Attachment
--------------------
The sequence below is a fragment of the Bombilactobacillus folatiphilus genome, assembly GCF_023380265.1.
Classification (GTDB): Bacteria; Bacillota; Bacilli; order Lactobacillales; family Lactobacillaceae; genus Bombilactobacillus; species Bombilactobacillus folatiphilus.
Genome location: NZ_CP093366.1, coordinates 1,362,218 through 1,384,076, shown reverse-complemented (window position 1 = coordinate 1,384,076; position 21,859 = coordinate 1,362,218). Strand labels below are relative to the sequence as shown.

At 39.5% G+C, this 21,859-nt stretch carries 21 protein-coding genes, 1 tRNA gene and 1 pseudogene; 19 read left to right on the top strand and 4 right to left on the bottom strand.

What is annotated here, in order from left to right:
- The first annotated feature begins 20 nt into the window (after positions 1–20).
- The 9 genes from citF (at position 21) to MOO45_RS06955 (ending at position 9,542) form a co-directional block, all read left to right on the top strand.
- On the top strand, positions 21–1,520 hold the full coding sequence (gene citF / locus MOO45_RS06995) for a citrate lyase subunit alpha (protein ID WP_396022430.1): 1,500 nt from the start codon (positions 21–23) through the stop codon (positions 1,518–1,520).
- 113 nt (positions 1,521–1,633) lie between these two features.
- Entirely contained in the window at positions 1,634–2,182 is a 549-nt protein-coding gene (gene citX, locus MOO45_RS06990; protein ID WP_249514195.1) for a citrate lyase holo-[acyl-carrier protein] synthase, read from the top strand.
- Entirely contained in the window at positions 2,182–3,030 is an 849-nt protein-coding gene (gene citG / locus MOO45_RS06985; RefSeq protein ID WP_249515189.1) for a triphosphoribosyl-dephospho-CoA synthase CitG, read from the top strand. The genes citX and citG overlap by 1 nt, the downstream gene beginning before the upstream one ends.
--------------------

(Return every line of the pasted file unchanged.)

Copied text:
The sequence below is a fragment of the Bombilactobacillus folatiphilus genome, assembly GCF_023380265.1.
Classification (GTDB): Bacteria; Bacillota; Bacilli; order Lactobacillales; family Lactobacillaceae; genus Bombilactobacillus; species Bombilactobacillus folatiphilus.
Genome location: NZ_CP093366.1, coordinates 1,362,218 through 1,384,076, shown reverse-complemented (window position 1 = coordinate 1,384,076; position 21,859 = coordinate 1,362,218). Strand labels below are relative to the sequence as shown.

At 39.5% G+C, this 21,859-nt stretch carries 21 protein-coding genes, 1 tRNA gene and 1 pseudogene; 19 read left to right on the top strand and 4 right to left on the bottom strand.

What is annotated here, in order from left to right:
- The first annotated feature begins 20 nt into the window (after positions 1–20).
- The 9 genes from citF (at position 21) to MOO45_RS06955 (ending at position 9,542) form a co-directional block, all read left to right on the top strand.
- On the top strand, positions 21–1,520 hold the full coding sequence (gene citF / locus MOO45_RS06995) for a citrate lyase subunit alpha (protein ID WP_396022430.1): 1,500 nt from the start codon (positions 21–23) through the stop codon (positions 1,518–1,520).
- 113 nt (positions 1,521–1,633) lie between these two features.
- Entirely contained in the window at positions 1,634–2,182 is a 549-nt protein-coding gene (gene citX, locus MOO45_RS06990; protein ID WP_249514195.1) for a citrate lyase holo-[acyl-carrier protein] synthase, read from the top strand.
- Entirely contained in the window at positions 2,182–3,030 is an 849-nt protein-coding gene (gene citG / locus MOO45_RS06985; RefSeq protein ID WP_249515189.1) for a triphosphoribosyl-dephospho-CoA synthase CitG, read from the top strand. The genes citX and citG overlap by 1 nt, the downstream gene beginning before the upstream one ends.